But he stressed that ATM is viewed as a physical layer solution, not an end-to-end solution at the higher media control and trafficking levels. "It makes sense that we should be able to migrate to ATM if the world at large is going in that direction," he said.

Meanwhile, the telephone industry appears to have a much bigger task ahead of it if it hopes to see DSL modems showing up in computer stores anytime in this century. Two years ago, the T1E1.4 subcommittee of the American National Standards Institute settled on discrete multitone (DMT) as the standard for asynchronous DSL applications, with all but one RBOC Bell Atlantic signing on, largely because, at the time, it looked as though DMT had essential capabilities inherent to it that the more market-ready CAP (carrierless amplitude phase) modulation technology lacked.

But since then, CAP vendors, based on innovations from system designer GlobeSpan Technologies (formerly AT&T Paradyne), have closed the functionality gap to where the differences are minimal. This presents a confusing situation to potential users of the technology, including the Internet service providers who are looking to exploit it.

One such company, MFS Communications subsidiary UUNet Technologies Inc., is moving to deployment of systems this year, but sorting through the options is no picnic, said Mike O'Dell, vice president of research and development at UUNet. So far, UUNet has found that CAP-based DSL systems perform best in some situations, while DMT systems perform better in others. "Whether the variations occur on an area-by-area basis, from one central office to another or, God help us, from one circuit to another, we don't know," he said.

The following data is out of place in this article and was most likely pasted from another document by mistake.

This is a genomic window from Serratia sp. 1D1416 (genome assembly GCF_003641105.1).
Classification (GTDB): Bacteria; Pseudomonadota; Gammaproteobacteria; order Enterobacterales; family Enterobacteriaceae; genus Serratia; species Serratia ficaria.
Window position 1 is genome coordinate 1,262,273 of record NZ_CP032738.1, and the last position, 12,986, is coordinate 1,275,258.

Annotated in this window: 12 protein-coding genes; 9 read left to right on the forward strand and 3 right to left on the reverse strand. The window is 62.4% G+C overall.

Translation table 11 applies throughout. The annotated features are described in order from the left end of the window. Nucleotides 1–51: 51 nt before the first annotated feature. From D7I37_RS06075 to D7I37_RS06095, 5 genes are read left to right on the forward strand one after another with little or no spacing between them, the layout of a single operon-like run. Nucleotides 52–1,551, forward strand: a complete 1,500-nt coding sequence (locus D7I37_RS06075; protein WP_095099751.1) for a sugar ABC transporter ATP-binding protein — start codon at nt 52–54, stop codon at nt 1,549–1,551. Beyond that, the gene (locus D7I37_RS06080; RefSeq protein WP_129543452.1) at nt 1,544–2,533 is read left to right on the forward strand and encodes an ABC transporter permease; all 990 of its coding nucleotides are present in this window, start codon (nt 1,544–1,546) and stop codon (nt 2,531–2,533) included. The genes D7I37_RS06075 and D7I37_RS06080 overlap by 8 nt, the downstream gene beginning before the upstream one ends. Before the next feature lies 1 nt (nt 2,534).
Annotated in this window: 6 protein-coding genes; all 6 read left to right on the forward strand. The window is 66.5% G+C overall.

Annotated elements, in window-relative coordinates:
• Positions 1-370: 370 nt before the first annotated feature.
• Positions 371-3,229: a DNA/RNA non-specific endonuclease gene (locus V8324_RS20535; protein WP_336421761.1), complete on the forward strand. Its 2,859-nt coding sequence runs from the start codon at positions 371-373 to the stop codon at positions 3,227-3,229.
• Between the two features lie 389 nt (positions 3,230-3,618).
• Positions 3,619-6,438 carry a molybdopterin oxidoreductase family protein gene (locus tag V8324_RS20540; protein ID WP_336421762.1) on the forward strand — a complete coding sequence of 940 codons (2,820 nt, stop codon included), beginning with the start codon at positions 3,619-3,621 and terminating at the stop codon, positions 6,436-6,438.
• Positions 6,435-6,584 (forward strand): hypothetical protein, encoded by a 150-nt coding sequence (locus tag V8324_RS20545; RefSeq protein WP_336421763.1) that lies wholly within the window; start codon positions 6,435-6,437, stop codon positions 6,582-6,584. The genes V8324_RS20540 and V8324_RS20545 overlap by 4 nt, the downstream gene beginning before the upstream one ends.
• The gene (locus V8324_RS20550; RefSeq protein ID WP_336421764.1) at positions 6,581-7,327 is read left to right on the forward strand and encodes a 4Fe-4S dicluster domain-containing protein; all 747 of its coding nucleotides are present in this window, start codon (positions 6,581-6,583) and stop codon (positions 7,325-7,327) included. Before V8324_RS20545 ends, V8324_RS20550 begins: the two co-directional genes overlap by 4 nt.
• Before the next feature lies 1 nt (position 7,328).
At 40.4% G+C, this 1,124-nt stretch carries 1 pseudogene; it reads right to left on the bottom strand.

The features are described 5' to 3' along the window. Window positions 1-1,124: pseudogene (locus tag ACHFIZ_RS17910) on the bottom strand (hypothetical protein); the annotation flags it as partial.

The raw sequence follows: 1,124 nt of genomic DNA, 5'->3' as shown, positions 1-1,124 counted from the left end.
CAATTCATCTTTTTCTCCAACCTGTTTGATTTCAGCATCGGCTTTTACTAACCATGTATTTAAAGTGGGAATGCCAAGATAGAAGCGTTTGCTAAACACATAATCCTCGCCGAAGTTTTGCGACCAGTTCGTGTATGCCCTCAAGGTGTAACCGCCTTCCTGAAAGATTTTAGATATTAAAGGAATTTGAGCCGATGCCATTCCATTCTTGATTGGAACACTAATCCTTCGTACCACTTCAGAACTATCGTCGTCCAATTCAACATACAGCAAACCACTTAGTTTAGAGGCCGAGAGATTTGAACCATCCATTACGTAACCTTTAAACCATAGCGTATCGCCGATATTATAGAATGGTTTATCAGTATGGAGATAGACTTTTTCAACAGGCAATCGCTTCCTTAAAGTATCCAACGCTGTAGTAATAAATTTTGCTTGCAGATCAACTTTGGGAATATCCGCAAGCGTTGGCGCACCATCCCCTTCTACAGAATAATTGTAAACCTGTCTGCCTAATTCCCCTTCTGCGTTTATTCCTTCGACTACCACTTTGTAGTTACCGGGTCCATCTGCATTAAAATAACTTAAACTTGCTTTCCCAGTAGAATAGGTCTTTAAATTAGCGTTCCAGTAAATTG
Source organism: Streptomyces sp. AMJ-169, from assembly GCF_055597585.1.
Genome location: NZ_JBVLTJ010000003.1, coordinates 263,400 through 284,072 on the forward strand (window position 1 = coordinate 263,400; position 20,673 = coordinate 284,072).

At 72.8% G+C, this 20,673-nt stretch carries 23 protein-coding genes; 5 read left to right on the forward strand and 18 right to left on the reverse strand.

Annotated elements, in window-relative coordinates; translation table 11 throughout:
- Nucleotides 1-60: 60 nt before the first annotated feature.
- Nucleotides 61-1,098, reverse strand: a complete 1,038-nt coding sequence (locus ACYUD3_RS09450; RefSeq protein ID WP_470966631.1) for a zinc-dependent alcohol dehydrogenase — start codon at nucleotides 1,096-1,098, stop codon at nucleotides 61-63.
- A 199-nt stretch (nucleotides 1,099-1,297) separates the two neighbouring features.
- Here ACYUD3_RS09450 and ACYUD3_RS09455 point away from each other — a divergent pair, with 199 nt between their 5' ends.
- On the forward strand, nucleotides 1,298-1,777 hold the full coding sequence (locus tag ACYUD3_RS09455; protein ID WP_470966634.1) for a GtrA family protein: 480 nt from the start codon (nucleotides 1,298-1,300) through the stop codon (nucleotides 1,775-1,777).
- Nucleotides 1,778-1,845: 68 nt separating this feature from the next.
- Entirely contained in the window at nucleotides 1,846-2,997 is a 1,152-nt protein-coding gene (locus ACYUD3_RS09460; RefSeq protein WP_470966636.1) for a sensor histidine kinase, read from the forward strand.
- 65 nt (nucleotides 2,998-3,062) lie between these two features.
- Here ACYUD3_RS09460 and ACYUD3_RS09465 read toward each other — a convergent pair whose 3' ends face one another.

"The question of how the technology will perform over real plant has not been resolved," O'Dell added. "So far, the net result of network qualification studies is that the percentage of lines that meet DSL performance requirements is not as optimistic as Bellcore would have us believe."

"There's a lot of bad copper out there," concurred Jim Michaels, president of GlobeSpan. "I think you'd be shocked at how little the LECs (local exchange carriers) know about the condition of their lines."

Telcos, which are still trying to define real-plant performance parameters in a series of industry-wide trials, have chosen not to wait on choosing DSL sides in the interest of sorting through the narrow differences. On the CAP side, US West, Nynex and Bell Atlantic are pursuing aggressive rollout schedules with announcements of early deployments expected any day, while Ameritech, Pacific Telesis, BellSouth and SBC Communications are pinning their hopes on DMT systems supplied by Alcatel. GTE, too, appears to be leaning toward DMT with a newly-expanded trial in the Seattle area pegged to that technology.